Tuesday, July 11, 2006

The Long Skid Goodbye

So this here is my lovingly-crafted graph of US oil production, 1859-2005. You'll note that the US hit it's peak production of just about 3.5 billion barrels annually in 1970. Since then, it's all been downhill. In fact, in 2004 America produced less than 2 billion barrels for the first time since 1950. Last years's production was the lowest since 1947. US Proven Reserves meanwhile are at the lowest point since 1946.

Nothing really newsworthy, especially, just chronicling the ongoing decline of the US oil industry.

However, I'd like to address something that maybe I haven't pointed out before, or emphasized enough. In response to PhillTaj in comments:
I actually just saw a documentary mid east oil- apparentely large swathes of the region is yet to be prospected for oil reserves- calm down buddy, its ok.
This is the usual reasurring tone the oil industry presents, and Phil (may I call you Phil) isn't wrong - there are large parts of the world that are relatively unexplored by the oil industry. The problem is that there's no evidence that the oil industry will ever touch those places.

For a variety of reasons, we can expect future oil exploration - whatever actually occurs, which probably won't be much - to find even more dry holes than usual, with almost no chance of finding several supergiant fields in the future. The simplest reason is that Oil has been ridiculously profitable for quite a long time, giving everyone ample time to find the biggest sources of oil in the world. This is why the Persian Gulf states have largely been producing oil since the 1930s and 40s. If there were other giant fields hiding out there in the desert, we'd have found them now.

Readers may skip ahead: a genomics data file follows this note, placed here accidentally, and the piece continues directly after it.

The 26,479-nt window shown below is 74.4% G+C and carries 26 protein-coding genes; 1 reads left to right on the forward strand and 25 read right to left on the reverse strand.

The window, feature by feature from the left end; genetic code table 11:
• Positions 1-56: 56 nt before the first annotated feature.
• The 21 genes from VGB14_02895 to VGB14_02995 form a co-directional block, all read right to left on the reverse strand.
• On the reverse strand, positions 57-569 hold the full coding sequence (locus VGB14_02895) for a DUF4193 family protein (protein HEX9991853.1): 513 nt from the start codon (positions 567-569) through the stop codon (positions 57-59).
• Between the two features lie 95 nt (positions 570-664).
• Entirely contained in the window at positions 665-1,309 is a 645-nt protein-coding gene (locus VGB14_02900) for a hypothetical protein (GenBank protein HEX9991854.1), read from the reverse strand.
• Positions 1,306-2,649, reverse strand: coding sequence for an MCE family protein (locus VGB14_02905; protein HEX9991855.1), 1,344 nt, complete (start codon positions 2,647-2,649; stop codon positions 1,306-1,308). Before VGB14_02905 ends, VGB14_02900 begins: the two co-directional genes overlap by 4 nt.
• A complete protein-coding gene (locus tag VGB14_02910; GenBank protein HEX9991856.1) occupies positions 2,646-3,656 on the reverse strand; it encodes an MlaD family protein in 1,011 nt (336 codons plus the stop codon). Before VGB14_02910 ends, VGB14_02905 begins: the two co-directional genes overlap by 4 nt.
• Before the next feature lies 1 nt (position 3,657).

One of M. King Hubbert's under-appreciated realizations when he formulated his peak production theories was a simple fact: To produce oil, you need to find it first. He realized that since oil discoveries in the US had risen, peaked in the 1940s, and fallen, it was likely that oil production would face a similar fate.

Well global oil discoveries peaked during the Johnson Administration, and have been down ever since. This picture shows this perfectly:

There's a wall we hit with oil exploration, where you eventually spend more money finding oil than the oil itself is worth. There's two reasons for this. One, as the above graph shows, oil finds keep getting smaller and smaller. Two, the expense of finding even those tiny fields keeps going higher and higher. I haven't seen data to back this up, but I wouldn't be surprised if oil exploration is literally unprofitable at this point.

As goes exploration, so goes production. Hubbert's Law.

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